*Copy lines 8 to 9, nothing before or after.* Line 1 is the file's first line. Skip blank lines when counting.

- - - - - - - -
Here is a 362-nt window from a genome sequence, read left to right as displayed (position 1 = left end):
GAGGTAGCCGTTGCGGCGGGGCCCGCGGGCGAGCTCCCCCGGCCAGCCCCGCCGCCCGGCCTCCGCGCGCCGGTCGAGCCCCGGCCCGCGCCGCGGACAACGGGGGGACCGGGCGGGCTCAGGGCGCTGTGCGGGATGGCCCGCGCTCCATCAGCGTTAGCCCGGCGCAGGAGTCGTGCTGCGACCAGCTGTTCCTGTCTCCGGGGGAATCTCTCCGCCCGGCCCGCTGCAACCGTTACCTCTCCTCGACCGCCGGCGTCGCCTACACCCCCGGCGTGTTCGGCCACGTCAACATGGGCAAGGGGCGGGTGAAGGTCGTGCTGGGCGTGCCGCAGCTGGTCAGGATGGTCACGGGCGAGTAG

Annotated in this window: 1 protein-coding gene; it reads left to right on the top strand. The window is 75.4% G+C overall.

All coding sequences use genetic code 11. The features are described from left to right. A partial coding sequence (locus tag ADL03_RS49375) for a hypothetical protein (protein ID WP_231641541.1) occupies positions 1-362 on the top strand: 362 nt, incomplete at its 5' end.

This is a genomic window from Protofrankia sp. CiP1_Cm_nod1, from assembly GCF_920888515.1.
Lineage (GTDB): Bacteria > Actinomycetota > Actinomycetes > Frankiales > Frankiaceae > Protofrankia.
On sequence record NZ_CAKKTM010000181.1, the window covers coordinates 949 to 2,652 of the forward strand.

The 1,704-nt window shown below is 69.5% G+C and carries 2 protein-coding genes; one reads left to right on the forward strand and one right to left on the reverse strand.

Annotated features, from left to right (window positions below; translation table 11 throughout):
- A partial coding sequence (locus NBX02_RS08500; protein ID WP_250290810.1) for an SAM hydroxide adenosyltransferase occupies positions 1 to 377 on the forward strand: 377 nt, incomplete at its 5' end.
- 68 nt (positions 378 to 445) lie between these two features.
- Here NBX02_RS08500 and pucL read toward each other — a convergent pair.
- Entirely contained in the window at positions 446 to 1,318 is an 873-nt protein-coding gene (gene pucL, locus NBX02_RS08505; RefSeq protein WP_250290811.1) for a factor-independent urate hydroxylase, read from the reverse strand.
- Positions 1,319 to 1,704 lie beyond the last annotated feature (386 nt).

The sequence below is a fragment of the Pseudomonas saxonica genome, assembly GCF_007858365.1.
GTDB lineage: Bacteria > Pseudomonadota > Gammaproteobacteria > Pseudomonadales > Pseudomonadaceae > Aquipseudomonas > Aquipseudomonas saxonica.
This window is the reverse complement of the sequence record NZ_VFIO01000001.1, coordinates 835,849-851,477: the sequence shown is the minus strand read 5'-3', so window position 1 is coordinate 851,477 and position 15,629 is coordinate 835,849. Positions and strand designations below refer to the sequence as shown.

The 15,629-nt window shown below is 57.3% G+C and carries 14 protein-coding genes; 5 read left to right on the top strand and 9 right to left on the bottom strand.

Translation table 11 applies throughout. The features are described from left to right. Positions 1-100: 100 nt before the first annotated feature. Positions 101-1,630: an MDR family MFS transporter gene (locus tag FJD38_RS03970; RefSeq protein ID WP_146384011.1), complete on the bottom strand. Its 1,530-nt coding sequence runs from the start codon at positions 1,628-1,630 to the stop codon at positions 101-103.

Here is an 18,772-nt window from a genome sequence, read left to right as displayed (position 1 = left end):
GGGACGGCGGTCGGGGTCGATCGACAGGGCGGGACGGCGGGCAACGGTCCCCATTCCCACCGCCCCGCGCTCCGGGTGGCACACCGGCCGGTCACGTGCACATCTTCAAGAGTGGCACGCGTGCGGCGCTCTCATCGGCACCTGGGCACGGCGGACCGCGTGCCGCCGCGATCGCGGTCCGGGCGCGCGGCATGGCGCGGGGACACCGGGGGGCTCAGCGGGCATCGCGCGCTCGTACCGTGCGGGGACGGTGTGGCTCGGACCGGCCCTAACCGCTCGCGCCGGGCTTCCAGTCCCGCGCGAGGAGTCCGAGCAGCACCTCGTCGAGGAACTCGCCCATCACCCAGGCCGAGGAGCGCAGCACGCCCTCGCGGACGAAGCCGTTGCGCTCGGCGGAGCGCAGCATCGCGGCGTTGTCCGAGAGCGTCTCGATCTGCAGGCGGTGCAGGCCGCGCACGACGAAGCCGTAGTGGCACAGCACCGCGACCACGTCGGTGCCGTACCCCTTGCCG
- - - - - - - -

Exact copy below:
The 1,704-nt window shown below is 69.5% G+C and carries 2 protein-coding genes; one reads left to right on the forward strand and one right to left on the reverse strand.

Annotated features, from left to right (window positions below; translation table 11 throughout):